vs. CMYK Colour Gamuts
range of colour that can be perceived (e.g. by the human eye) or displayed
(e.g. by a computer monitor or printing press) is a colour gamut. Different
devices have different colour gamuts. That is, they can produce a range
of colours that vary depending on the device. That is why a colour image
may look very different when viewed on different monitors, and why,
although both Macintosh and Windows operating systems recognise millions
of colours, only 216 of those colours are considered "safe"
for web use - they are the colours that can be consistently reproduced
on both Mac and Windows-based computers. To make things even more complicated,
colours are created and described differently depending on how they
are displayed. Computer monitors, which display in RGB, are also described
as using an additive colour model (add colours together to create white),
while printed materials, using CMYK to create colour, can be described
as using a subtractive colour model (subtract colours to get white).
RGB stands for Red, Green, Blue. Computer monitors, video cameras, television
sets, etc. create colour using the RGB model. Under this model, a device
will add varying amounts of red, green and blue light to a black background.
On a colour monitor this translates into having three possible light
sources for each pixel on screen. To get white, 100% of each colour
is transmitted. All other colours are created by varying the amount
of red, green and blue displayed. RGB is considered an additive colour
model. When there are no colours, the result should be black.
CMYK stands for Cyan, Magenta, Yellow, and Black. Four-color printed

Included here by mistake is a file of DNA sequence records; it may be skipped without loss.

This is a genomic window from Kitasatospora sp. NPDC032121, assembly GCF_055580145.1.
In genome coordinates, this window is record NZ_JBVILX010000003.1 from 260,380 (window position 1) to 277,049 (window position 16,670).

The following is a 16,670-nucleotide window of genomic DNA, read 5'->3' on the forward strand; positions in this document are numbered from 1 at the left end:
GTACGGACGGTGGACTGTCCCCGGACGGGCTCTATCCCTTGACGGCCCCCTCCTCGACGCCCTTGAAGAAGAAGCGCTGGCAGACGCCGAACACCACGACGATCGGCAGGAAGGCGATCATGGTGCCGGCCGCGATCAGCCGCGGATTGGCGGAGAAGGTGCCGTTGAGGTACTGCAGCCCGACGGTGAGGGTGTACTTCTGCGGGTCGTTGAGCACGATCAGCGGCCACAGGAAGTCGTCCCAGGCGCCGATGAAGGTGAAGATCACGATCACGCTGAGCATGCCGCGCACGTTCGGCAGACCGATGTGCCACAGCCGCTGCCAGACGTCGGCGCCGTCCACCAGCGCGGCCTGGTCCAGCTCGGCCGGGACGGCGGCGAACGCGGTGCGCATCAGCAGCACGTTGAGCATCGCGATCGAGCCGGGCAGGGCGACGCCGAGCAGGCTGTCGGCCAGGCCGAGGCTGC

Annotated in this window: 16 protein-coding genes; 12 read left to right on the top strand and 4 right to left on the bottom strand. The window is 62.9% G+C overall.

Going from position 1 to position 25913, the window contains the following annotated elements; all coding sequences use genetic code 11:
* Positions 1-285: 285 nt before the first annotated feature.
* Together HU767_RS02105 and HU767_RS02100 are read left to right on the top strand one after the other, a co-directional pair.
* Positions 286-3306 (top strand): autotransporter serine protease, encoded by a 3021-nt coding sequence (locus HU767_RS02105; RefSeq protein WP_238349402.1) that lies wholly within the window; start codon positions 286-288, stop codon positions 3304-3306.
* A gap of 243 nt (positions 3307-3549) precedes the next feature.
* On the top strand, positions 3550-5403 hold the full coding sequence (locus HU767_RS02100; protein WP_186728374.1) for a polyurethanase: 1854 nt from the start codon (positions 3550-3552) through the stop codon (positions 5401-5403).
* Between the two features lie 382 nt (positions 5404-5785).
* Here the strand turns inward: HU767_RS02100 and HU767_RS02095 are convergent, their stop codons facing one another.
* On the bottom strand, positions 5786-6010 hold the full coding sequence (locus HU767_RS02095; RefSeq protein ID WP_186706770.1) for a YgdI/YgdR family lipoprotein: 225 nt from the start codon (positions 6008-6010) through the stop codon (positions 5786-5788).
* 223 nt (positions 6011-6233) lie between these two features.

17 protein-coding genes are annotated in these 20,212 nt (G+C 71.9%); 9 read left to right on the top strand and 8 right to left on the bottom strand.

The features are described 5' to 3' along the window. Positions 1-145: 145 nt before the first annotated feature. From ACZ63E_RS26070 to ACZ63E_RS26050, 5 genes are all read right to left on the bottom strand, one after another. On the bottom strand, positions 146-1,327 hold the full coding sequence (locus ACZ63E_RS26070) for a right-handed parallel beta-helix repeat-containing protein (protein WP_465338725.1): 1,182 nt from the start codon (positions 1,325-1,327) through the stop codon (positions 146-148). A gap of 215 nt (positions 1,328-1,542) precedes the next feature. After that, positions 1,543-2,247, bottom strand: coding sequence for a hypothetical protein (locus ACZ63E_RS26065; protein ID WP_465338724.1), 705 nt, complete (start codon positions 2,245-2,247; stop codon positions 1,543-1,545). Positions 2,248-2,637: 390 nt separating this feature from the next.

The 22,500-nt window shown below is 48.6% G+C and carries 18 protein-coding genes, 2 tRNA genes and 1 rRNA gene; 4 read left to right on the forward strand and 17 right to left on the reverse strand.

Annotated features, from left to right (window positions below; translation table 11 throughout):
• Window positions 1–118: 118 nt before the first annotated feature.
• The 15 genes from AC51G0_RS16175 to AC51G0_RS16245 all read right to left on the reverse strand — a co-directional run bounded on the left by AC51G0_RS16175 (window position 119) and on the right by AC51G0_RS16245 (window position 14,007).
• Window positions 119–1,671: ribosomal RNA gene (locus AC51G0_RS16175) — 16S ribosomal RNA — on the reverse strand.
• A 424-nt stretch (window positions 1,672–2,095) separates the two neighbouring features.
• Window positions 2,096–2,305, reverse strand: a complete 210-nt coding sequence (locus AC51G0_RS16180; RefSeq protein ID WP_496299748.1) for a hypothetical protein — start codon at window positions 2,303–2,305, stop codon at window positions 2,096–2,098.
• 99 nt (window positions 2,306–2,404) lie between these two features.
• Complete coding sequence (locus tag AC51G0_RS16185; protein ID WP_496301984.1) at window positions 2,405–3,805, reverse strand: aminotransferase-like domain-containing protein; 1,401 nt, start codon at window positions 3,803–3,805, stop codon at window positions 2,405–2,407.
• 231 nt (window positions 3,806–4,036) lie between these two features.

materials are created by combining various amounts of cyan, magenta
and yellow inks. Theoretically, 100% of each of those colours should
create a true black, but usually the result is a muddy, dark brown colour,
so black is added as a separate colour To get white (paper), no colours
are added. CMYK is therefore considered a subtractive colour model.
Because of the difference in how monitors and printed materials create
colour, there are often surprising differences between what is created
on screen and what the output actually looks like. Some computer programs
(such as Photoshop) have gamut warning capabilities, to let the user
know if they have created a colour on screen that can not be accurately
reproduced in print. There are also several monitor and printer calibration
devices and software available. Currently the most accurate way to produce
colour is to refer to known benchmarks such as the Pantone Colour System.
Systems like this ensure that the designer and the printer have a common
reference, regardless of how something looks on screen. When working
with photographs, get accurate proofs (Kodak approval, matchprint, or
similar) before the job goes on press.